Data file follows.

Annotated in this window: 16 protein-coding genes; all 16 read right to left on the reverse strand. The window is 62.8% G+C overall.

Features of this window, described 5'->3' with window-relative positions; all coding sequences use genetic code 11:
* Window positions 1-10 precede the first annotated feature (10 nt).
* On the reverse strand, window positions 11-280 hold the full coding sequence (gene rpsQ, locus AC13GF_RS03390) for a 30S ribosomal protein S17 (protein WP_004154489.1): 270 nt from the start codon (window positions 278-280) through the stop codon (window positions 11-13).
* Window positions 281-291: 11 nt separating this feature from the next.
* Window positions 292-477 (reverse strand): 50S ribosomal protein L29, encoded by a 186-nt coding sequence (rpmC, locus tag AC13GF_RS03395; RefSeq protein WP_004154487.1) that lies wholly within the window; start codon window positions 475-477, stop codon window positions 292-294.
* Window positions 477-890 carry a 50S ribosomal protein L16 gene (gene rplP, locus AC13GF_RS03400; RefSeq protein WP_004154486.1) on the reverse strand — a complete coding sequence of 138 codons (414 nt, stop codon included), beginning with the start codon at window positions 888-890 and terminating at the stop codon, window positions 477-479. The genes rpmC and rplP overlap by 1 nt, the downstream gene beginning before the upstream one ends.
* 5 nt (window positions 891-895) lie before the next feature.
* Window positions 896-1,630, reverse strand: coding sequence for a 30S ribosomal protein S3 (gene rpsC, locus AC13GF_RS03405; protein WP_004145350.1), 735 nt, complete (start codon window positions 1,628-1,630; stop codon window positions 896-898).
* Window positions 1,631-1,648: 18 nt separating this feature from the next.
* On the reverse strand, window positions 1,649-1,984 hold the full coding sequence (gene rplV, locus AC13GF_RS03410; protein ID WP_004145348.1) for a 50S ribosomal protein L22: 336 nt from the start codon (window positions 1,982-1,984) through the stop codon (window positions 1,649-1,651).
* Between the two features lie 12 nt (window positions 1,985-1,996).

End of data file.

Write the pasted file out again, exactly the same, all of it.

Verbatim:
Annotated in this window: 16 protein-coding genes; all 16 read right to left on the reverse strand. The window is 62.8% G+C overall.

Features of this window, described 5'->3' with window-relative positions; all coding sequences use genetic code 11:
* Window positions 1-10 precede the first annotated feature (10 nt).
* On the reverse strand, window positions 11-280 hold the full coding sequence (gene rpsQ, locus AC13GF_RS03390) for a 30S ribosomal protein S17 (protein WP_004154489.1): 270 nt from the start codon (window positions 278-280) through the stop codon (window positions 11-13).
* Window positions 281-291: 11 nt separating this feature from the next.
* Window positions 292-477 (reverse strand): 50S ribosomal protein L29, encoded by a 186-nt coding sequence (rpmC, locus tag AC13GF_RS03395; RefSeq protein WP_004154487.1) that lies wholly within the window; start codon window positions 475-477, stop codon window positions 292-294.
* Window positions 477-890 carry a 50S ribosomal protein L16 gene (gene rplP, locus AC13GF_RS03400; RefSeq protein WP_004154486.1) on the reverse strand — a complete coding sequence of 138 codons (414 nt, stop codon included), beginning with the start codon at window positions 888-890 and terminating at the stop codon, window positions 477-479. The genes rpmC and rplP overlap by 1 nt, the downstream gene beginning before the upstream one ends.
* 5 nt (window positions 891-895) lie before the next feature.
* Window positions 896-1,630, reverse strand: coding sequence for a 30S ribosomal protein S3 (gene rpsC, locus AC13GF_RS03405; protein WP_004145350.1), 735 nt, complete (start codon window positions 1,628-1,630; stop codon window positions 896-898).
* Window positions 1,631-1,648: 18 nt separating this feature from the next.
* On the reverse strand, window positions 1,649-1,984 hold the full coding sequence (gene rplV, locus AC13GF_RS03410; protein ID WP_004145348.1) for a 50S ribosomal protein L22: 336 nt from the start codon (window positions 1,982-1,984) through the stop codon (window positions 1,649-1,651).
* Between the two features lie 12 nt (window positions 1,985-1,996).